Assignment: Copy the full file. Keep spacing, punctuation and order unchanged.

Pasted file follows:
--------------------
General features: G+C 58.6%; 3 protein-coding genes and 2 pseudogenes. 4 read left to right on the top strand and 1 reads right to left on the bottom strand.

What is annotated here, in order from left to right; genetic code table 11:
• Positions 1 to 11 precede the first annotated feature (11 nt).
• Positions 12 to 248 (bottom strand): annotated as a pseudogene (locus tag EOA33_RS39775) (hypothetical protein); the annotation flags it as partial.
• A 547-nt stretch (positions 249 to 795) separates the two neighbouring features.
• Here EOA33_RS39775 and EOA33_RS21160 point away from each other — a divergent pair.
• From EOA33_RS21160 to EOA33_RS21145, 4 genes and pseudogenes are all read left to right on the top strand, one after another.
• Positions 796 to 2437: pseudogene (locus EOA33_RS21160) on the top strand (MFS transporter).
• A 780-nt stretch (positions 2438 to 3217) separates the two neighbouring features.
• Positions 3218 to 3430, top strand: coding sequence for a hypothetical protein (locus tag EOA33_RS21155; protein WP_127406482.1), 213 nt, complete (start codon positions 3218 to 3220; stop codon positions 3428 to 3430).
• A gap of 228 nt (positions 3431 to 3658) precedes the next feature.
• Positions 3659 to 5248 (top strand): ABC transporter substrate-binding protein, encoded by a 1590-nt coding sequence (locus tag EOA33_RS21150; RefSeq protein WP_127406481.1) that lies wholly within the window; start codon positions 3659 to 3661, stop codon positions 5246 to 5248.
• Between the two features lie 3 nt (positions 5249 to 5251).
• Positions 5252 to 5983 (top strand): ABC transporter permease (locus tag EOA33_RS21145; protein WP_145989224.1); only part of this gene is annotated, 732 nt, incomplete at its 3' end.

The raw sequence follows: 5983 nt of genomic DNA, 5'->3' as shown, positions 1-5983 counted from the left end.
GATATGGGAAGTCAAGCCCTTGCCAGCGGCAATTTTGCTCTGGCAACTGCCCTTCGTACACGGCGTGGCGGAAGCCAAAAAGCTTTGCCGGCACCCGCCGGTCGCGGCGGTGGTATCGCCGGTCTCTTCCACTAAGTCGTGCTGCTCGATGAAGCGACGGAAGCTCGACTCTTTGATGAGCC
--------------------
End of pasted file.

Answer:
General features: G+C 58.6%; 3 protein-coding genes and 2 pseudogenes. 4 read left to right on the top strand and 1 reads right to left on the bottom strand.

What is annotated here, in order from left to right; genetic code table 11:
• Positions 1 to 11 precede the first annotated feature (11 nt).
• Positions 12 to 248 (bottom strand): annotated as a pseudogene (locus tag EOA33_RS39775) (hypothetical protein); the annotation flags it as partial.
• A 547-nt stretch (positions 249 to 795) separates the two neighbouring features.
• Here EOA33_RS39775 and EOA33_RS21160 point away from each other — a divergent pair.
• From EOA33_RS21160 to EOA33_RS21145, 4 genes and pseudogenes are all read left to right on the top strand, one after another.
• Positions 796 to 2437: pseudogene (locus EOA33_RS21160) on the top strand (MFS transporter).
• A 780-nt stretch (positions 2438 to 3217) separates the two neighbouring features.
• Positions 3218 to 3430, top strand: coding sequence for a hypothetical protein (locus tag EOA33_RS21155; protein WP_127406482.1), 213 nt, complete (start codon positions 3218 to 3220; stop codon positions 3428 to 3430).
• A gap of 228 nt (positions 3431 to 3658) precedes the next feature.
• Positions 3659 to 5248 (top strand): ABC transporter substrate-binding protein, encoded by a 1590-nt coding sequence (locus tag EOA33_RS21150; RefSeq protein WP_127406481.1) that lies wholly within the window; start codon positions 3659 to 3661, stop codon positions 5246 to 5248.
• Between the two features lie 3 nt (positions 5249 to 5251).
• Positions 5252 to 5983 (top strand): ABC transporter permease (locus tag EOA33_RS21145; protein WP_145989224.1); only part of this gene is annotated, 732 nt, incomplete at its 3' end.

The raw sequence follows: 5983 nt of genomic DNA, 5'->3' as shown, positions 1-5983 counted from the left end.
GATATGGGAAGTCAAGCCCTTGCCAGCGGCAATTTTGCTCTGGCAACTGCCCTTCGTACACGGCGTGGCGGAAGCCAAAAAGCTTTGCCGGCACCCGCCGGTCGCGGCGGTGGTATCGCCGGTCTCTTCCACTAAGTCGTGCTGCTCGATGAAGCGACGGAAGCTCGACTCTTTGATGAGCC